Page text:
Motivated by faith, defense attorney forgives sister's killer

On April 7, 1990, Nancy Bishop Langert, while slowly bleeding to death, drew a heart and “u” with her own blood. The message: love you. Nancy died within minutes. So did her unborn child. Her husband was already dead. All murdered by a teenager in Winnetka, Illinois, a suburb of Chicago.

For more than two decades, Jeanne Bishop, Nancy’s sister, has tried to keep the message of “love,” and Nancy’s voice, alive. A journey of forgiveness and reconciliation has Nancy now calling the person who murdered her family a “friend.”

Jeanne says her journey began when she walked out of the courthouse, following the sentencing of the 16-year-old killer, David Biro, who was sentenced to life in prison with no possibility of parole.

“When he was convicted and sentenced and taken away and I thought forever, that was the last time I’d ever seen him, I knew there wasn’t all there could be to this story. If that were the case, it would almost be as if Nancy’s voice had stopped speaking,” Jeanne told Fox 9.

Forgiving a Killer

Motivated by her faith, and a conversation with a pastor, Jeanne would eventually decide to forgive Biro, who seemed “cocky” in the courtroom, and who seemed to lack remorse — at least in Jeanne’s mind.

“I really came to the point of forgiveness of him before ever expressing it to him. Just doing it in my own mind and heart, really out of obedience to my faith and in memory of Nancy. Not wanting her memorial to be hatred and vengeance. But also for me, because of this notion that hating another person is like drinking poison and expecting that other person to die. I forgave because I wanted to unchain myself from him,” Jeanne told Fox 9.

A Conversation with a Former Prosecutor

While Jeanne, her family, and her friends, knew she had forgiven Biro, the killer himself had not heard from Jeanne. That would change following a conversation with Mark Osler, a former federal prosecutor, and a professor at the University of St. Thomas School of Law in Minneapolis.

“We were at dinner one night, and she was talking about David Biro, and one of the things that came up and she was struggling with how do you forgive someone who’s remorseless. I asked her, ‘how do you know that,’ because she’d never talked to him. She’d never said his name. And she said, ‘well, at trial, he denied everything.’ I said ‘that was when he was 16 years old, that was a long time ago.’ Two decades had passed since then. She had that moment of reflection,” Osler told Fox 9.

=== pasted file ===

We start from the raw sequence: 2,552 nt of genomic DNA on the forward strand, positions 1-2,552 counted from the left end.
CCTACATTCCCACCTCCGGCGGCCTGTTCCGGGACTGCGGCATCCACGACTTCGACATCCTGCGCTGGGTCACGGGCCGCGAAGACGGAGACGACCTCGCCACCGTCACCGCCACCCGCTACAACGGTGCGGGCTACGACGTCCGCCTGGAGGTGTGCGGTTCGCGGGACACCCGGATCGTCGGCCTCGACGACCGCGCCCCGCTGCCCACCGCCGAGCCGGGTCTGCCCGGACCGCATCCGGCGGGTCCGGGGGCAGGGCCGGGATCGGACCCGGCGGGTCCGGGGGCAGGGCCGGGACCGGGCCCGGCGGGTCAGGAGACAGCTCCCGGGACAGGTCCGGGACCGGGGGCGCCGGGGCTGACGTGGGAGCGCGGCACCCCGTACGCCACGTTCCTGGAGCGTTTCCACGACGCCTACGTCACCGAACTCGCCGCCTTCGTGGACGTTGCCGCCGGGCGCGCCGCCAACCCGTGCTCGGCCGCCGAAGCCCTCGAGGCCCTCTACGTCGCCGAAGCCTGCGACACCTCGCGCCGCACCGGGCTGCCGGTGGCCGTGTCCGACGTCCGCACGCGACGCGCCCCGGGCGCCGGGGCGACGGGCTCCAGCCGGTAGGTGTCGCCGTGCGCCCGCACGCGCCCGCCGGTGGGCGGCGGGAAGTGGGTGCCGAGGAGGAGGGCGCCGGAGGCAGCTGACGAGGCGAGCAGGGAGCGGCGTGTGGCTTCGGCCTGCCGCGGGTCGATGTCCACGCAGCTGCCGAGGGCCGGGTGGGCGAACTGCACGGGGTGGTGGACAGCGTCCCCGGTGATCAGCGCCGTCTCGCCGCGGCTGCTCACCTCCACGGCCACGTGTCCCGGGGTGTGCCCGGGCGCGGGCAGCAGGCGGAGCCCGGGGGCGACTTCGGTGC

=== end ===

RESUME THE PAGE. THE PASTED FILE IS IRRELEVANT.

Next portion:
Jeanne Writes a Letter

Jeanne decided to write Biro a letter, writing: “You’ve heard news of me of how I’ve forgiven you for killing my family members. I never conveyed that forgiveness to you directly. I’m sorry. That was wrong, too. To tell other people and not tell the most important person of all: you.”

Biro wrote back fifteen pages on both sides, telling Jeanne, “I want to take this opportunity to express my deepest condolences and apologize to you.” He concluded his letter by writing, “If my words fall short in their beauty, please know that they were sincere.”

Jeanne and Biro Meet

Jeanne and Biro decided to meet.

“It was a very respectful meeting, difficult, that first one, but profoundly healing and helpful,” said Jeanne, describing Biro as very different from the cocky teen she saw in court. “When I first saw him, he looked so nervous, more nervous than I was. He just flushed when he saw me.”

Biro would tell Jeanne that he had planned to wait for her sister and brother-in-law to come home, and then steal the keys to their car. But he panicked. “When I walked in, what I was most interested to hear the trajectory from how you go from being a little boy growing up in the same town where my boys are growing up to being a 16-year-old who puts a gun to the back of  a grown man’s head and pulls the trigger, and then fires on his pregnant wife. I need to understand how you get from that point to that point.”

Jeanne and Biro would meet again. And then again. They now meet about every couple months. “But can I call myself his friend? And I think the answer is yes,” Jeanne told Fox 9. “He’s someone who’s deeply sorry and remorseful for what he did.”

Not everyone was happy with Jeanne’s decisions to forgive and meet with Biro. “I got the most unbelievable hate mail. People calling me selfish and satanic and gullible,” Jeanne said, adding that one person wrote the killer went to the wrong house.

“Change of Heart”

To explain her decision, and spread her message, Jeanne wrote a book, “Change of Heart: Justice, Mercy, and Making Peace with my Sister’s Killer.”

“People have this idea that victims’ families want this mythical thing called closure, where there’s this neat psychological wrapping up of the grief and pain you felt over the death of a loved one. And I don’t want to close my love for Nancy, because I’ll feel that grief for as long as I live. Because I knew I would never stop loving her,” Jeanne told Fox 9. “I wanted her to be open, to be this living and breathing thing in me that motivates me to live well.”

Jeanne is a public defender in Cook County, Illinois. The job includes representing men and women accused of murder.

“This small story illuminates the larger issue in society: what do we do with people who had done wrong? Do we say we are done with you forever, we are never taking a second look at you, or do we say we are going to find a way to bring you back?” Jeanne said.